Delay.  If their pets are kittens, they delay sterilization assuming they’ll save up the money by the time the cat is old enough to reproduce.  What escapes them is this can happen as early as 16 weeks, which is why shelters with staff veterinarians won’t release kittens until they’re fixed – sterilizing them when they’re as young as 8 weeks and including the cost in the adoption fee.  Ironically, the caregivers who can’t afford to fix their cats also can’t afford an adoption fee so they look elsewhere for their pets – and are not disappointed.  Finding a free cat or kitten is easy – they’re readily available from friends, relatives, and coworkers or simply roaming around outdoors -- typically the offspring of other cats whose caregivers also couldn't afford to get them fixed.

Isolation.  Many caregivers try to keep their female cats indoors while they’re in heat – which is every two weeks from early spring to late fall – but inevitably someone opens a door without looking and the cat is out in a flash – often pregnant  by the time she returns home. 
Even those who succeed in keeping their female cats indoors often assume it’s okay to leave them with their male relatives – thinking that sons, fathers and brothers won’t impregnate their mother, daughters or sisters.  Not true.  Cats have no cultural mores to prohibit incestuous behaviors.    In the cat world any female cat is fair game for an intact tom.  Those that realize this may try keeping the male cats in one room and female cats in another, but of course this plan is foiled the moment someone forgets to close a door.  And – the stress it puts on the caregivers is considerable.

Selective Sterilization.    Still another common method of kitten control in multi-cat homes is to fix one sex and not the other. A major flaw with this is that it’s not always easy to tell the sex of a cat and by the time you realize “Harry” is really “Mary” she may already be pregnant.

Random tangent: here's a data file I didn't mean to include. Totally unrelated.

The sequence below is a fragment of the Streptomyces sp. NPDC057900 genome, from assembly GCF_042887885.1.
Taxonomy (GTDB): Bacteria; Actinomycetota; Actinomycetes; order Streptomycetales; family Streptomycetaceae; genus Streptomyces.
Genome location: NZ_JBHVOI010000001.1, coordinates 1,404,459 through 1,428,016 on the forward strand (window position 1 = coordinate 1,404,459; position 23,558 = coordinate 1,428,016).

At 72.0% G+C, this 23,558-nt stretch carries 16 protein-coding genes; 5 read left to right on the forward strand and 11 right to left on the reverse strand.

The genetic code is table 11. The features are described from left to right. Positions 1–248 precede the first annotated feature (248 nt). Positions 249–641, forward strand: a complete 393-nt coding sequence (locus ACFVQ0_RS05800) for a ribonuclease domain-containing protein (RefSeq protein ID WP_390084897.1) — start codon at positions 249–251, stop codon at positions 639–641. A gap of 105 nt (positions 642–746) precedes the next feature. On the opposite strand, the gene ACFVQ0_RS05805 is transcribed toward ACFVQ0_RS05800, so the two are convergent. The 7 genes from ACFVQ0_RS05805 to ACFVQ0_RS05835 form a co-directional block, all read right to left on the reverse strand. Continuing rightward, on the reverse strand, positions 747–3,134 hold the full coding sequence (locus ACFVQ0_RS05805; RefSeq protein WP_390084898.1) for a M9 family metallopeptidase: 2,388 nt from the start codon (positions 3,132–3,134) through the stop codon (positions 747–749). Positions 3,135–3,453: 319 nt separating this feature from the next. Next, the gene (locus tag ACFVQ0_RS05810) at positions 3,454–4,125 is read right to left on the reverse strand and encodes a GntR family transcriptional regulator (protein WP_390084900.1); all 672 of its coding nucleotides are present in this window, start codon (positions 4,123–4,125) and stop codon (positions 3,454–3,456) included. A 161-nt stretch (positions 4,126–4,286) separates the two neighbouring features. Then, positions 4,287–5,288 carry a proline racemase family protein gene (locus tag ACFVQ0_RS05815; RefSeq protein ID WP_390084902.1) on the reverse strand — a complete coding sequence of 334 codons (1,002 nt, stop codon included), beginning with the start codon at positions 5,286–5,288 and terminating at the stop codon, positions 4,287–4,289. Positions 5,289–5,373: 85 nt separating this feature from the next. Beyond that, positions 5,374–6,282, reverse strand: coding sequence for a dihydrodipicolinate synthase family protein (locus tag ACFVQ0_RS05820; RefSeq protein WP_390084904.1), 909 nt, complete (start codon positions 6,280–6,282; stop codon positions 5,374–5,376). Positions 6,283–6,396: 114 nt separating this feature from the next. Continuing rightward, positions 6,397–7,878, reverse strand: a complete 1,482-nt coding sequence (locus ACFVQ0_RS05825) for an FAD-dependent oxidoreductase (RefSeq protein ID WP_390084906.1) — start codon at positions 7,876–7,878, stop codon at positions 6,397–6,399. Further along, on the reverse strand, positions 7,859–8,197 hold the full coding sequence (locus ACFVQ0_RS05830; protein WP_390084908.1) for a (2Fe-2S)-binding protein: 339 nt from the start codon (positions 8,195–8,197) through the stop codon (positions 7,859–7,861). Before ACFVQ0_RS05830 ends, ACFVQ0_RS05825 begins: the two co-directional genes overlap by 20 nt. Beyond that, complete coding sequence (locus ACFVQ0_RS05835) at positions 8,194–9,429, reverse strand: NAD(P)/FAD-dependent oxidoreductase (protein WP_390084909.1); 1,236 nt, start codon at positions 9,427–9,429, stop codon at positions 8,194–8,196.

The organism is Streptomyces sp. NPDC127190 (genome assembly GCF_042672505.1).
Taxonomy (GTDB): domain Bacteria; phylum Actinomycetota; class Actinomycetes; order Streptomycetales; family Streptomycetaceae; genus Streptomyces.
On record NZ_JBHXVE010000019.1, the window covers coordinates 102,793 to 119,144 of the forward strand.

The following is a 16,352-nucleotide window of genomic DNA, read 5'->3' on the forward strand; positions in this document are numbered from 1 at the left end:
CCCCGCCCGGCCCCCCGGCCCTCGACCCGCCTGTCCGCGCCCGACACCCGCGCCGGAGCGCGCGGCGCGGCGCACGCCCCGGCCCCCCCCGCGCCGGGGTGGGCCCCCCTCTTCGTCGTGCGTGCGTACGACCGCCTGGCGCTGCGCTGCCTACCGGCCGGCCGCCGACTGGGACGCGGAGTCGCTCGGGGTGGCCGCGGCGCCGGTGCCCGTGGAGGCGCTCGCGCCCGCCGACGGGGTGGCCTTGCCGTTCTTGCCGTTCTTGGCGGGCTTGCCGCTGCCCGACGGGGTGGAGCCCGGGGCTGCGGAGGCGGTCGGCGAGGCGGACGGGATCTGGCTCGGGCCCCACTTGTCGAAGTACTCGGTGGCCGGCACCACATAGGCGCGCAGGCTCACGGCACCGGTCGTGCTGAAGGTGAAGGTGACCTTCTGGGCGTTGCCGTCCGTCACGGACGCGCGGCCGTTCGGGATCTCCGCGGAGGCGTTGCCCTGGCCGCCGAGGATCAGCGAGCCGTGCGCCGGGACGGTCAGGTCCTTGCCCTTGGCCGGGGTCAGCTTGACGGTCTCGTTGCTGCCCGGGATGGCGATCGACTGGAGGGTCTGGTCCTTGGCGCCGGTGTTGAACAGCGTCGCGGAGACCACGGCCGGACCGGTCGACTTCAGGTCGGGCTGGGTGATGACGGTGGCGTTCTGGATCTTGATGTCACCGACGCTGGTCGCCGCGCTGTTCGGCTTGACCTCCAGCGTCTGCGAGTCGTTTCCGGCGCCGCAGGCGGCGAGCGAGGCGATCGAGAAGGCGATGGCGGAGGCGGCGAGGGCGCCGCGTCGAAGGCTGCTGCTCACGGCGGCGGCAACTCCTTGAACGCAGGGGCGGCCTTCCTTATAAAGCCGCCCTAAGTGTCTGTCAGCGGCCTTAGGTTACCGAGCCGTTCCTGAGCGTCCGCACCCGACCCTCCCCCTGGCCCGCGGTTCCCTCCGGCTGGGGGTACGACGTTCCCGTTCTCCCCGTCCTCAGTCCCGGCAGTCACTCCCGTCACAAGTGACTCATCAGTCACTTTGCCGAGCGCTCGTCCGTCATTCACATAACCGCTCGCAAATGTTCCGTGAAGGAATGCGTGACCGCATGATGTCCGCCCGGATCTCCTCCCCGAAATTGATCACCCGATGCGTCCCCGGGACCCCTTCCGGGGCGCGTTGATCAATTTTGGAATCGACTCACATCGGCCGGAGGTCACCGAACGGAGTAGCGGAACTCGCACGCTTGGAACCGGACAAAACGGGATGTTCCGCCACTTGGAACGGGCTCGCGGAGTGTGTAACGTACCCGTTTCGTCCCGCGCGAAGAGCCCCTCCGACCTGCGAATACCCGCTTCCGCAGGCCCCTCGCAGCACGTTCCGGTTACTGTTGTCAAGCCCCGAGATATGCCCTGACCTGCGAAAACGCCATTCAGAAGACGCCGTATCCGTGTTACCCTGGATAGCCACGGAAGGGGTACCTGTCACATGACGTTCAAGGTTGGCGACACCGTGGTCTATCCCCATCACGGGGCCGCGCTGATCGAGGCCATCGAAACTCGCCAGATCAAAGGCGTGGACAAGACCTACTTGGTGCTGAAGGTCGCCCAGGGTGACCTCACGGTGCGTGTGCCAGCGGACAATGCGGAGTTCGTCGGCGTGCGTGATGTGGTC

And since it’s so much cheaper to neuter a male than spay a female, the males are often the ones fixed, so inevitably the female cats get pregnant anyway – sneaking outdoors when they have the opportunity.

Even when the money is there to spay only the females, the male cats will find other females to impregnate – or will start to spray and lose their homes for a problem that could be prevented by simply neutering them.
As valiant as these attempts at birth control are, they are all largely ineffective.  The only way to prevent kittens is sterilization – a simple surgical procedure that not only is 100% reliable, it also increases the probability a cat will keep his or her home long-term.   Once sterilized, cats are better housemates – no longer spraying, yowling or kittening.  

In most of central and northern New Mexico, we provide free vouchers to low-income caregivers committed to the life care of their cats.   These vouchers pay the full cost to spay or neuter their cats at local veterinary clinics who subsidize the surgery costs.  If you know someone living in our service area that has intact cats, refer them to us.  They – and their cats – will be glad you did.